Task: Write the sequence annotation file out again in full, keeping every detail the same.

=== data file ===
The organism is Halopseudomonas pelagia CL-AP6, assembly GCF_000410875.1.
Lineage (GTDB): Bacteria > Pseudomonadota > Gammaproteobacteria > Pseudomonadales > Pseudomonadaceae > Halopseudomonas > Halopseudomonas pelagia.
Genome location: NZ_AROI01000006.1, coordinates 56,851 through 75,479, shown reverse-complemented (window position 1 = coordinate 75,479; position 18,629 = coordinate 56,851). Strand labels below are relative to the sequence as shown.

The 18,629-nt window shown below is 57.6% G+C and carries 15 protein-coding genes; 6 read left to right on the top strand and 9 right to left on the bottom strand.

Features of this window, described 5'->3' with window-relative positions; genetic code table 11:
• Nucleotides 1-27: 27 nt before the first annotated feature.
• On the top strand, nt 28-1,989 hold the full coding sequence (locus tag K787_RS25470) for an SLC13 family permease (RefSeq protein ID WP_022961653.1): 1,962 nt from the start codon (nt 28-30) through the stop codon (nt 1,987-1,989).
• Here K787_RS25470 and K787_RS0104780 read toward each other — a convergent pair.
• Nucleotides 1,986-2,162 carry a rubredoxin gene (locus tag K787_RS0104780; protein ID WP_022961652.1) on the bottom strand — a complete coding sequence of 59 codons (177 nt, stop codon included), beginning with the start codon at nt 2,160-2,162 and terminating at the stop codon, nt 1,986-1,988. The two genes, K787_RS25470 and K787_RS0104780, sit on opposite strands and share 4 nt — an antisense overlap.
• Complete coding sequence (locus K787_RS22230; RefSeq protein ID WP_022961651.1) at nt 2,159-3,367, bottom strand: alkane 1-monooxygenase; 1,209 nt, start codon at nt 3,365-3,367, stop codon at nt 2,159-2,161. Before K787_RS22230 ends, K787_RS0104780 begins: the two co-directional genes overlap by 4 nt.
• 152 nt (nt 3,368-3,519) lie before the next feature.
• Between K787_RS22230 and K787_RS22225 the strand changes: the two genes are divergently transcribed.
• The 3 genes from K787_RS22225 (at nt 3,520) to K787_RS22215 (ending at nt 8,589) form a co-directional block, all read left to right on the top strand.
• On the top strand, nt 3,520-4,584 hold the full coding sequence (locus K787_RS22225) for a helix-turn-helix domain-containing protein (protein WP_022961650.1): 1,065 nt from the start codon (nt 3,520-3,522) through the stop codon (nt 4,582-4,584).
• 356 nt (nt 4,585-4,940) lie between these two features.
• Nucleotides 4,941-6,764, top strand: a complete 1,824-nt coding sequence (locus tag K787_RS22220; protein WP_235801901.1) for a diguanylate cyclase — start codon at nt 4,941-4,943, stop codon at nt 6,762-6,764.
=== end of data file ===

The organism is Halopseudomonas pelagia CL-AP6, assembly GCF_000410875.1.
Lineage (GTDB): Bacteria > Pseudomonadota > Gammaproteobacteria > Pseudomonadales > Pseudomonadaceae > Halopseudomonas > Halopseudomonas pelagia.
Genome location: NZ_AROI01000006.1, coordinates 56,851 through 75,479, shown reverse-complemented (window position 1 = coordinate 75,479; position 18,629 = coordinate 56,851). Strand labels below are relative to the sequence as shown.

The 18,629-nt window shown below is 57.6% G+C and carries 15 protein-coding genes; 6 read left to right on the top strand and 9 right to left on the bottom strand.

Features of this window, described 5'->3' with window-relative positions; genetic code table 11:
• Nucleotides 1-27: 27 nt before the first annotated feature.
• On the top strand, nt 28-1,989 hold the full coding sequence (locus tag K787_RS25470) for an SLC13 family permease (RefSeq protein ID WP_022961653.1): 1,962 nt from the start codon (nt 28-30) through the stop codon (nt 1,987-1,989).
• Here K787_RS25470 and K787_RS0104780 read toward each other — a convergent pair.
• Nucleotides 1,986-2,162 carry a rubredoxin gene (locus tag K787_RS0104780; protein ID WP_022961652.1) on the bottom strand — a complete coding sequence of 59 codons (177 nt, stop codon included), beginning with the start codon at nt 2,160-2,162 and terminating at the stop codon, nt 1,986-1,988. The two genes, K787_RS25470 and K787_RS0104780, sit on opposite strands and share 4 nt — an antisense overlap.
• Complete coding sequence (locus K787_RS22230; RefSeq protein ID WP_022961651.1) at nt 2,159-3,367, bottom strand: alkane 1-monooxygenase; 1,209 nt, start codon at nt 3,365-3,367, stop codon at nt 2,159-2,161. Before K787_RS22230 ends, K787_RS0104780 begins: the two co-directional genes overlap by 4 nt.
• 152 nt (nt 3,368-3,519) lie before the next feature.
• Between K787_RS22230 and K787_RS22225 the strand changes: the two genes are divergently transcribed.
• The 3 genes from K787_RS22225 (at nt 3,520) to K787_RS22215 (ending at nt 8,589) form a co-directional block, all read left to right on the top strand.
• On the top strand, nt 3,520-4,584 hold the full coding sequence (locus K787_RS22225) for a helix-turn-helix domain-containing protein (protein WP_022961650.1): 1,065 nt from the start codon (nt 3,520-3,522) through the stop codon (nt 4,582-4,584).
• 356 nt (nt 4,585-4,940) lie between these two features.
• Nucleotides 4,941-6,764, top strand: a complete 1,824-nt coding sequence (locus tag K787_RS22220; protein WP_235801901.1) for a diguanylate cyclase — start codon at nt 4,941-4,943, stop codon at nt 6,762-6,764.